Approved | 1h 45min | Drama, War | 1940
The sea can offer many things. Whether for civilians or those enlisted in military service, shipping off to ports of call can be an adventure, with long voyages to distant, exotic locales. For others, it can be a means to escape problems or burdens on the home front.
One thing that separates military naval personnel from civilian mariners, besides the obvious differences in discipline, is that when a naval ship pulls into a port, sailors might get a little leave time, and then they have to report back to their ship. But when it comes to civilian crews, personnel can pull into port, get their pay for services rendered, and disappear.
Directed by John Ford during the height of his career, “The Long Voyage Home” tells the tale of one civilian ship and crew—in this case, the crew of an English tramp freighter, the Glencairn. This movie is based on four one-act plays by playwright Eugene O’Neill: “Bound East for Cardiff,” “In the Zone,” “The Long Voyage Home,” and “The Moon of the Caribbees.”
The film opens with the Glencairn and its crew as they travel through the Caribbean Islands. The ship is to pick up some important cargo from the West Indies and transport it back to England as World War II looms on the horizon. On board the aging freighter is a disparate, international cadre of deckhands, including Ole Olsen (John Wayne affecting a decent Swedish accent), a Swedish country bumpkin; Axel (John Qualen), Ole’s fellow Scandinavian and friend; Driscoll (Thomas Mitchell), a hard-drinking and fighting Irishman; Smitty (Ian Hunter), a constantly ruminating Englishman; and Donkeyman (Arthur Shields), the ship’s resident philosopher.
During the first act, we see that the men, however different, have formed strong bonds. The ship’s captain seems to realize that this particular crew can be rowdy at times and, as such, had forbidden them from going ashore. But when Driscoll (the crew’s de facto leader) arranges to have a small boatload of native ladies, exotic foods, and liquor board the ship—the captain eases up and allows his men to have a little fun.
However, the crew sees an inch and takes a nautical mile. Soon, they proceed to swill as much booze as they can get their hands on, crudely engage the women, and become more and more belligerent as the night goes on. Not surprisingly, the festivities devolve into a mass drunken brawl where many of the men take to slugging their friends just for the fun of it.
But we also get the first inkling as to how much Ole is protected by the crew: When he reaches for a bottle, Axel chides him for even considering a drink from it.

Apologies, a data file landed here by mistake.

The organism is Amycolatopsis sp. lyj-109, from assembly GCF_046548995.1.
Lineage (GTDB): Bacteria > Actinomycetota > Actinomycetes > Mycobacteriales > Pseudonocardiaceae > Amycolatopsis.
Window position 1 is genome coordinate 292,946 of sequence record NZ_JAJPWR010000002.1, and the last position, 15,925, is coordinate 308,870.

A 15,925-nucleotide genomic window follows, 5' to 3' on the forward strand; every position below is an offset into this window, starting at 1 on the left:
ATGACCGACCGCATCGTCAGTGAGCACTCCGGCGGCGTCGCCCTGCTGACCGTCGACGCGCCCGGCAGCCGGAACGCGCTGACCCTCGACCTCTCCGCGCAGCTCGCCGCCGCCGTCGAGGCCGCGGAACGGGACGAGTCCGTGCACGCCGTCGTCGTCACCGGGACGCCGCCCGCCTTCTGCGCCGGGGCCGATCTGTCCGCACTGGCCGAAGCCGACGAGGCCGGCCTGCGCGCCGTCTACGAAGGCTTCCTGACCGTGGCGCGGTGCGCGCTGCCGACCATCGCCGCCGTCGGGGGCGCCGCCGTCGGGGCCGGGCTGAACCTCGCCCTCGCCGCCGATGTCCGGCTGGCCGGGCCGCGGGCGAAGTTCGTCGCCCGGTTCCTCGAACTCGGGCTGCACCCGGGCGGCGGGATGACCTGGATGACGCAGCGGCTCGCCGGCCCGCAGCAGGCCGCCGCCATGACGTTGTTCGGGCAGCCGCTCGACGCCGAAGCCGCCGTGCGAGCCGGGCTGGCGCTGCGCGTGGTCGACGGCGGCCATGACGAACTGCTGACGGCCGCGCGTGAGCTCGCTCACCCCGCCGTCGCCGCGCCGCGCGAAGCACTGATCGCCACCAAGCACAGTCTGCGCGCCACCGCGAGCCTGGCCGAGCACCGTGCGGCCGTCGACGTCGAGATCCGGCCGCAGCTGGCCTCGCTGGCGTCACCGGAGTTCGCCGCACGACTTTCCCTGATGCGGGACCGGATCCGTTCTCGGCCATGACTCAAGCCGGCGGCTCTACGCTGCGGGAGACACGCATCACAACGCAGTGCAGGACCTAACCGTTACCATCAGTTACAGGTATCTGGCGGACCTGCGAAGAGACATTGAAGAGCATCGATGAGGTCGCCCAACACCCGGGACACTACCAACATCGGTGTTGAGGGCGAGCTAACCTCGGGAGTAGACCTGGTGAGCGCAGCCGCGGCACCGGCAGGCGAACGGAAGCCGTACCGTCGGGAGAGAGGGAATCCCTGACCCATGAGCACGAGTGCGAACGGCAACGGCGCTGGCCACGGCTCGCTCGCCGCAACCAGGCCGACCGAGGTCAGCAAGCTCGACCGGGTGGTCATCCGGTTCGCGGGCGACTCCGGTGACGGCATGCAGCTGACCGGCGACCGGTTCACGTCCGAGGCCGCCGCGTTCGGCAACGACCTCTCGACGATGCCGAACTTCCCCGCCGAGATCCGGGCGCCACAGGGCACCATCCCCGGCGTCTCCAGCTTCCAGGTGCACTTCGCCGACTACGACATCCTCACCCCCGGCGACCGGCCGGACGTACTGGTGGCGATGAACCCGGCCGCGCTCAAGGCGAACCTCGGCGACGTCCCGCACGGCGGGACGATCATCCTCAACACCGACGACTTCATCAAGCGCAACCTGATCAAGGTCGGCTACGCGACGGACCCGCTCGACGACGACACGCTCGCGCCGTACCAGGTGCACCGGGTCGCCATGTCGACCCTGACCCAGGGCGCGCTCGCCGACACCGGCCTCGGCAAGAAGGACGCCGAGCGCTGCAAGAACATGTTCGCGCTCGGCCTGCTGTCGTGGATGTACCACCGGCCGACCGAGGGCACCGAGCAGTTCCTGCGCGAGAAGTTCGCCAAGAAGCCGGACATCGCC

To many of the men, Ole represents innocence. Although the Swede is tall and strong, he’s also gentle and naïve. And although he’s simple-minded, the crew accepts Ole because of his straightforwardness and dependability. For example, when Driscoll returns from some fisticuffs with some of the locals (after sneaking off-ship), Ole straightens out some of the pugilistic Irishman’s injured fingers. Another time, Ole carries a drunken Smitty safely back to their quarters, where he deposits the Englishman into his bunk.
Eventually, the men make it to England. Although they’ve agreed to get Ole safely back home to his family in Sweden, they can’t resist the allure of having one final party at a local bar. Once again, as the other men proceed to get drunk and rowdy, they make sure not to allow Ole to drink in order to protect him from becoming drunks like them. But when several scurrilous figures enact devious machinations around Ole, the crew’s guardianship is put to the test.
Although I’ve heard that this film had a gloomy tone, I didn’t find much of that at all. Besides the brooding Englishman Smitty, the characters seemed to be living like anyone would when far away from home—sometimes homesick, but other times full of a lust for life and adventure.
If one thing is underscored in the film, it is the men’s real sense of camaraderie and companionship. By the end of “The Long Voyage Home,” it is evident that these disparate characters looked out for one another no matter the circumstances, and that’s a tremendously positive message.
‘The Long Voyage Home’
Director: John Ford
Starring: John Wayne, Thomas Mitchell, Ian Hunter
Running Time: 1 hour, 45 minutes
Release Date: Oct. 8, 1940
Rated: 4 stars out of 5